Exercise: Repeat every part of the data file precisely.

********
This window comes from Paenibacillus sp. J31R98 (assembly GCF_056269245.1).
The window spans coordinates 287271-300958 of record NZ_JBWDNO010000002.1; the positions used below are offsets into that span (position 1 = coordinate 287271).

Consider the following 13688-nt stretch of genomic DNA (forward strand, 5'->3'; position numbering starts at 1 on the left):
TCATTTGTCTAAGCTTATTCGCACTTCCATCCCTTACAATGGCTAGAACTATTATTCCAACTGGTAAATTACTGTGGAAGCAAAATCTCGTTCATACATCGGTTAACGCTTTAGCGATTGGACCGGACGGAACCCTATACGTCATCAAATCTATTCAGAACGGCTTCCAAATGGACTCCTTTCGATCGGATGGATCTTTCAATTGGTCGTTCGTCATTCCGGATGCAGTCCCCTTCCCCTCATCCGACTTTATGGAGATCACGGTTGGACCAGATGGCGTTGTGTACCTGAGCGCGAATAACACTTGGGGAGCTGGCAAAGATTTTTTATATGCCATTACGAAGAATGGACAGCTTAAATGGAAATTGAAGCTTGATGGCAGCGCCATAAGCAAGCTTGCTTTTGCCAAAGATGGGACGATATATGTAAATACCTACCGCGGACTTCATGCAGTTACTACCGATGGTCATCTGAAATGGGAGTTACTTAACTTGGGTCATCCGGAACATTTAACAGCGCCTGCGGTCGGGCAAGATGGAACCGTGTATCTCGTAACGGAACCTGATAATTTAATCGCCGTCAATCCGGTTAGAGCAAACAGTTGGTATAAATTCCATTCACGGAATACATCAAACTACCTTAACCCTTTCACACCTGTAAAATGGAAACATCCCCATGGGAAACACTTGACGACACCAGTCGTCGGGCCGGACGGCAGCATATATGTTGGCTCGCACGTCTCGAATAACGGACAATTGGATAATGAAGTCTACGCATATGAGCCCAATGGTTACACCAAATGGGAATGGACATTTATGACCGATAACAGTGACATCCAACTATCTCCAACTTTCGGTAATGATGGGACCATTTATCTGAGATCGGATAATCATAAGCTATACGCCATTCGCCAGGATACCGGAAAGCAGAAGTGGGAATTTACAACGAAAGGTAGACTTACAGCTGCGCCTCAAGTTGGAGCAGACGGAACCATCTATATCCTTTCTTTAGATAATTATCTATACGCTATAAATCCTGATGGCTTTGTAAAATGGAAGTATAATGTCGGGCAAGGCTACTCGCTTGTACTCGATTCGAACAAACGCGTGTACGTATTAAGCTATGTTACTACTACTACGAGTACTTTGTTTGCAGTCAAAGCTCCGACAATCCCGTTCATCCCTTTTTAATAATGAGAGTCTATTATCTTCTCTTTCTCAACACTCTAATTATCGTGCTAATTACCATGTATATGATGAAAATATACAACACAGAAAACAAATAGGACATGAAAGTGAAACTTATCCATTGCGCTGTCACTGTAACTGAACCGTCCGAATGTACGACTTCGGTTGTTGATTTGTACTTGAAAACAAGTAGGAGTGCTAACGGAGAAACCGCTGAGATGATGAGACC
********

This window comes from Paenibacillus sp. J31R98 (assembly GCF_056269245.1).
The window spans coordinates 287271-300958 of record NZ_JBWDNO010000002.1; the positions used below are offsets into that span (position 1 = coordinate 287271).

Consider the following 13688-nt stretch of genomic DNA (forward strand, 5'->3'; position numbering starts at 1 on the left):
TCATTTGTCTAAGCTTATTCGCACTTCCATCCCTTACAATGGCTAGAACTATTATTCCAACTGGTAAATTACTGTGGAAGCAAAATCTCGTTCATACATCGGTTAACGCTTTAGCGATTGGACCGGACGGAACCCTATACGTCATCAAATCTATTCAGAACGGCTTCCAAATGGACTCCTTTCGATCGGATGGATCTTTCAATTGGTCGTTCGTCATTCCGGATGCAGTCCCCTTCCCCTCATCCGACTTTATGGAGATCACGGTTGGACCAGATGGCGTTGTGTACCTGAGCGCGAATAACACTTGGGGAGCTGGCAAAGATTTTTTATATGCCATTACGAAGAATGGACAGCTTAAATGGAAATTGAAGCTTGATGGCAGCGCCATAAGCAAGCTTGCTTTTGCCAAAGATGGGACGATATATGTAAATACCTACCGCGGACTTCATGCAGTTACTACCGATGGTCATCTGAAATGGGAGTTACTTAACTTGGGTCATCCGGAACATTTAACAGCGCCTGCGGTCGGGCAAGATGGAACCGTGTATCTCGTAACGGAACCTGATAATTTAATCGCCGTCAATCCGGTTAGAGCAAACAGTTGGTATAAATTCCATTCACGGAATACATCAAACTACCTTAACCCTTTCACACCTGTAAAATGGAAACATCCCCATGGGAAACACTTGACGACACCAGTCGTCGGGCCGGACGGCAGCATATATGTTGGCTCGCACGTCTCGAATAACGGACAATTGGATAATGAAGTCTACGCATATGAGCCCAATGGTTACACCAAATGGGAATGGACATTTATGACCGATAACAGTGACATCCAACTATCTCCAACTTTCGGTAATGATGGGACCATTTATCTGAGATCGGATAATCATAAGCTATACGCCATTCGCCAGGATACCGGAAAGCAGAAGTGGGAATTTACAACGAAAGGTAGACTTACAGCTGCGCCTCAAGTTGGAGCAGACGGAACCATCTATATCCTTTCTTTAGATAATTATCTATACGCTATAAATCCTGATGGCTTTGTAAAATGGAAGTATAATGTCGGGCAAGGCTACTCGCTTGTACTCGATTCGAACAAACGCGTGTACGTATTAAGCTATGTTACTACTACTACGAGTACTTTGTTTGCAGTCAAAGCTCCGACAATCCCGTTCATCCCTTTTTAATAATGAGAGTCTATTATCTTCTCTTTCTCAACACTCTAATTATCGTGCTAATTACCATGTATATGATGAAAATATACAACACAGAAAACAAATAGGACATGAAAGTGAAACTTATCCATTGCGCTGTCACTGTAACTGAACCGTCCGAATGTACGACTTCGGTTGTTGATTTGTACTTGAAAACAAGTAGGAGTGCTAACGGAGAAACCGCTGAGATGATGAGACC